Today we hear a discussion from some of the celebrities who joined The Peace Fund Charity Poker Tournament back in 2015. Later in the show Kimberly and Chad bring us this week's Hero of the Week segment.
November 14 is World Diabetes Day
World Diabetes Day (WDD) is celebrated annually on November 14. Led by the International Diabetes Federation (IDF), World Diabetes Day was created in 1991 by IDF and the World Health Organization in response to growing concerns about the escalating health threat posed by diabetes. World Diabetes Day became an official United Nations Day in 2006.
Type 2 diabetes used to be practically unheard of in people under 30. That explains the other common name for the disease: adult-onset diabetes. Not long ago, almost all children with diabetes suffered from the Type 1 form of the disease, which means their bodies couldn't produce enough insulin. And Type 2 diabetes, in which the pancreas may produce normal insulin levels but cells become resistant to it, typically took decades to develop.
But Type 2 diabetes isn't just for adults anymore. The number of children and adolescents with the condition has skyrocketed within the last 20 years, prompting some to call it an "emerging epidemic."
While Type 1 diabetes is still more prevalent among children nationwide, experts estimate that Type 2 diabetes has grown from less than 5 percent in 1994 to about 20 percent of all newly diagnosed cases of the disease among youth in more recent years.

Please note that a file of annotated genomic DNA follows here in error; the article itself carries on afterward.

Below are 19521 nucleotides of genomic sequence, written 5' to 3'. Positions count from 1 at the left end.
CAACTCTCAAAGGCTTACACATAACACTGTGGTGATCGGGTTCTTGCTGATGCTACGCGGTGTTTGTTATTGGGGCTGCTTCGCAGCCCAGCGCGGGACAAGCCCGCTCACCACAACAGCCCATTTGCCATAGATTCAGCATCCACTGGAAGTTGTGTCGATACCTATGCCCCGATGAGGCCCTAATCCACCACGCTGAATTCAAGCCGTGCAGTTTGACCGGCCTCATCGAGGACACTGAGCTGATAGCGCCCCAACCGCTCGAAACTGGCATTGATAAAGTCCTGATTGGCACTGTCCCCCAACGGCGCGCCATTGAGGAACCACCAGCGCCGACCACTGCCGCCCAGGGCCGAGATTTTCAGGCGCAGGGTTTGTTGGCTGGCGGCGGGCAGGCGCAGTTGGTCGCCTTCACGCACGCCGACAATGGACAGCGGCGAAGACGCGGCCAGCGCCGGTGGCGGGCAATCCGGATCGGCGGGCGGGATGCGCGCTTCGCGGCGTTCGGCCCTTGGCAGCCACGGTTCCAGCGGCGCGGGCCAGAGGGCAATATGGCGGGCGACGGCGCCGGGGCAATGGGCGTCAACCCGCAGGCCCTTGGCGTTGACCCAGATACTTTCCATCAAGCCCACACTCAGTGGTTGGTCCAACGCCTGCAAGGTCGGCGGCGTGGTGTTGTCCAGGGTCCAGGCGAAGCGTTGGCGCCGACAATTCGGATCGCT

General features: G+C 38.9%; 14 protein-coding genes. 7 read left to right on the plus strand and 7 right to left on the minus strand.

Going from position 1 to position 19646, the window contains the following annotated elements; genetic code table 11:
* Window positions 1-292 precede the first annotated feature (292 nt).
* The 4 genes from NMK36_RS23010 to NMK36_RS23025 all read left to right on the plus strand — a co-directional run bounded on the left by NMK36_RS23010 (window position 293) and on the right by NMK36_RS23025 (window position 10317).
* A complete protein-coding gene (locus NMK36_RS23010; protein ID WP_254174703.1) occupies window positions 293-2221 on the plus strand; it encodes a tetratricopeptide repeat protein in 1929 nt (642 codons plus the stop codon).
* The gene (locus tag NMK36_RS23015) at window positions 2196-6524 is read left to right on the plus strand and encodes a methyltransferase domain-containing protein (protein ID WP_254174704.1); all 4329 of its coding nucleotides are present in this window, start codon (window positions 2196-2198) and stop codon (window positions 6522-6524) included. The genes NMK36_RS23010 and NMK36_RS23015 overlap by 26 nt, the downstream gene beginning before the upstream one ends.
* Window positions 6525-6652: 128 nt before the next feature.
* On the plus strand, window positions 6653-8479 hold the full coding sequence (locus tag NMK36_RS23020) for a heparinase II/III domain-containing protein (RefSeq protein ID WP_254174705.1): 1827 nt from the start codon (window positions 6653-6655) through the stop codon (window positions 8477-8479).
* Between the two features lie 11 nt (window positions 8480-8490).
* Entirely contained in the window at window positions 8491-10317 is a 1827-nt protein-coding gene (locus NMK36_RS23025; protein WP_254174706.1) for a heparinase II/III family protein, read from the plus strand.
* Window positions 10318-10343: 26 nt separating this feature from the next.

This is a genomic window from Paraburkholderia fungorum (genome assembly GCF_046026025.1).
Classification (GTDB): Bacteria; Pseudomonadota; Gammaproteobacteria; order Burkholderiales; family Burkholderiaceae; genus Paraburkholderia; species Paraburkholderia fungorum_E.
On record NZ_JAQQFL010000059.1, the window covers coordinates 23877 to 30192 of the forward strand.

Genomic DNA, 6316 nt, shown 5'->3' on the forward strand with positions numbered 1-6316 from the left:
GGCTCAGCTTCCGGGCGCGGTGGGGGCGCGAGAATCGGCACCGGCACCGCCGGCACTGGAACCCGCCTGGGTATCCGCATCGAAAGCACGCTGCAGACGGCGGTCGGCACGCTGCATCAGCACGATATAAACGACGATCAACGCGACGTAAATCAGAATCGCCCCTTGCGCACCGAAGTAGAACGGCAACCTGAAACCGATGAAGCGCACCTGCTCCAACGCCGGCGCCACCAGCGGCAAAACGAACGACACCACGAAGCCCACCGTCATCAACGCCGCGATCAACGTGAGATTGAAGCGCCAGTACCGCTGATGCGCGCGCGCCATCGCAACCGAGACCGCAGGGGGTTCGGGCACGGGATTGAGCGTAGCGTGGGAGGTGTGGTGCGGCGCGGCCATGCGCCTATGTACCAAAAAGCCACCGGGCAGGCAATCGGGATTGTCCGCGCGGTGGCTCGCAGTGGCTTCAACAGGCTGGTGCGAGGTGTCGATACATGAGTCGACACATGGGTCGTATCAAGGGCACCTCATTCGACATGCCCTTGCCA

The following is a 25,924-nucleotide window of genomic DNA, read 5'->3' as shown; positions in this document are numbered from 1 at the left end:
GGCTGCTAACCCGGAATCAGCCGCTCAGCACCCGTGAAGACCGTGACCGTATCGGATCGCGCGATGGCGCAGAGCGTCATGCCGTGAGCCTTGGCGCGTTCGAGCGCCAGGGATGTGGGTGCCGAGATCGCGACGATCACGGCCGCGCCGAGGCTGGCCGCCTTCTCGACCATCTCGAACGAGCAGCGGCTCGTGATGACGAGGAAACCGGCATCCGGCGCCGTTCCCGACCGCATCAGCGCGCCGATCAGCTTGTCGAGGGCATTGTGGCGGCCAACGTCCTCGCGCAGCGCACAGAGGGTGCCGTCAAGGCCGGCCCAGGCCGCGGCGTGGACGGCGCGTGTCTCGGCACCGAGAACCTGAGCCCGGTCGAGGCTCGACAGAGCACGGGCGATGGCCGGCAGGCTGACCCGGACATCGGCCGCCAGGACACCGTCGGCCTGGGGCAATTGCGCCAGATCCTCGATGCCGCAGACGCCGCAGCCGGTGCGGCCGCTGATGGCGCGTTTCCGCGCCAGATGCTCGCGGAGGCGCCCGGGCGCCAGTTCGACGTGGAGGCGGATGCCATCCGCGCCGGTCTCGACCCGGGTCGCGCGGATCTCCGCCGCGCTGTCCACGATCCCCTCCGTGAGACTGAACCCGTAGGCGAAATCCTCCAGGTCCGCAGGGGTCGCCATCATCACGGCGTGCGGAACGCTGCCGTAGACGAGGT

Kimberly and Chad highlight inspiring stories of determined children doing things in their communities. Today they bring us the remarkable story of teens who created an app to end hunger in US schools.
Alyssa Kapasi, Emma Yang, Fiona Xu, Ivy Mao, and Gabrielle Rich from Brearley School in New York City came up with a way to leverage technology to help end school lunch hunger.
They created what is called the “Food for Thought app” which lets parents who buy meals for their kids using a refillable school lunch debit card online – anonymously pay for another hungry student’s meal. The app asks the parent upon checkout if they would like to anonymously give 2 or 3 dollars to another student in their community so that they can eat lunch.
The app makes it incredibly easy for parents to think of helping other kids when re-loading their child’s lunch account.
The girls have now secured funding for the development of their app and are working to get it ready for the 2018-2019 school year. They just received a grant from the Allstate Foundation Good Starts for $2,000 and will be beta testing over the next couple of months.